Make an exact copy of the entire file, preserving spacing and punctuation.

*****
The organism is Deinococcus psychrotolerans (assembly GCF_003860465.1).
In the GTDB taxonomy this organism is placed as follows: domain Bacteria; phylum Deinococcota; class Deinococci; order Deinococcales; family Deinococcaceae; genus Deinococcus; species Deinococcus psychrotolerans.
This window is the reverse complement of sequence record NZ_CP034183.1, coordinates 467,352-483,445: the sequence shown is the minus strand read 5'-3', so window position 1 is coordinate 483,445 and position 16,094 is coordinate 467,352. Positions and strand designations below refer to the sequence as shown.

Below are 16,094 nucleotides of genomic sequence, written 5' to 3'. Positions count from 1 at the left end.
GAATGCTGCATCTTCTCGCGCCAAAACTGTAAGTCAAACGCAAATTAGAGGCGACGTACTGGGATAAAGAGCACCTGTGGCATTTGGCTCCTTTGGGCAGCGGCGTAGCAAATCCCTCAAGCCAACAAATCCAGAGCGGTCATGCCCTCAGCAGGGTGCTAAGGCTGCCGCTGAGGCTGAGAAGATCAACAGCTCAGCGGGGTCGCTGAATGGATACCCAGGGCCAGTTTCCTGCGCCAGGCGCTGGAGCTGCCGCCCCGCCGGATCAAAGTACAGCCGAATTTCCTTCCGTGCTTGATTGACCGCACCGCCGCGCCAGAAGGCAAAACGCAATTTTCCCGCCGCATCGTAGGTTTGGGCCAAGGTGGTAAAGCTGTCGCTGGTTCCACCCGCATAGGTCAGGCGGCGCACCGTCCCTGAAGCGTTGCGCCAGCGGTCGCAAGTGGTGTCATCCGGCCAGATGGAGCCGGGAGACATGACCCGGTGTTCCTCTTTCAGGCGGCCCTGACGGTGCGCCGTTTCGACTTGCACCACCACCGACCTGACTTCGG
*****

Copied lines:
The organism is Deinococcus psychrotolerans (assembly GCF_003860465.1).
In the GTDB taxonomy this organism is placed as follows: domain Bacteria; phylum Deinococcota; class Deinococci; order Deinococcales; family Deinococcaceae; genus Deinococcus; species Deinococcus psychrotolerans.
This window is the reverse complement of sequence record NZ_CP034183.1, coordinates 467,352-483,445: the sequence shown is the minus strand read 5'-3', so window position 1 is coordinate 483,445 and position 16,094 is coordinate 467,352. Positions and strand designations below refer to the sequence as shown.

Below are 16,094 nucleotides of genomic sequence, written 5' to 3'. Positions count from 1 at the left end.
GAATGCTGCATCTTCTCGCGCCAAAACTGTAAGTCAAACGCAAATTAGAGGCGACGTACTGGGATAAAGAGCACCTGTGGCATTTGGCTCCTTTGGGCAGCGGCGTAGCAAATCCCTCAAGCCAACAAATCCAGAGCGGTCATGCCCTCAGCAGGGTGCTAAGGCTGCCGCTGAGGCTGAGAAGATCAACAGCTCAGCGGGGTCGCTGAATGGATACCCAGGGCCAGTTTCCTGCGCCAGGCGCTGGAGCTGCCGCCCCGCCGGATCAAAGTACAGCCGAATTTCCTTCCGTGCTTGATTGACCGCACCGCCGCGCCAGAAGGCAAAACGCAATTTTCCCGCCGCATCGTAGGTTTGGGCCAAGGTGGTAAAGCTGTCGCTGGTTCCACCCGCATAGGTCAGGCGGCGCACCGTCCCTGAAGCGTTGCGCCAGCGGTCGCAAGTGGTGTCATCCGGCCAGATGGAGCCGGGAGACATGACCCGGTGTTCCTCTTTCAGGCGGCCCTGACGGTGCGCCGTTTCGACTTGCACCACCACCGACCTGACTTCGG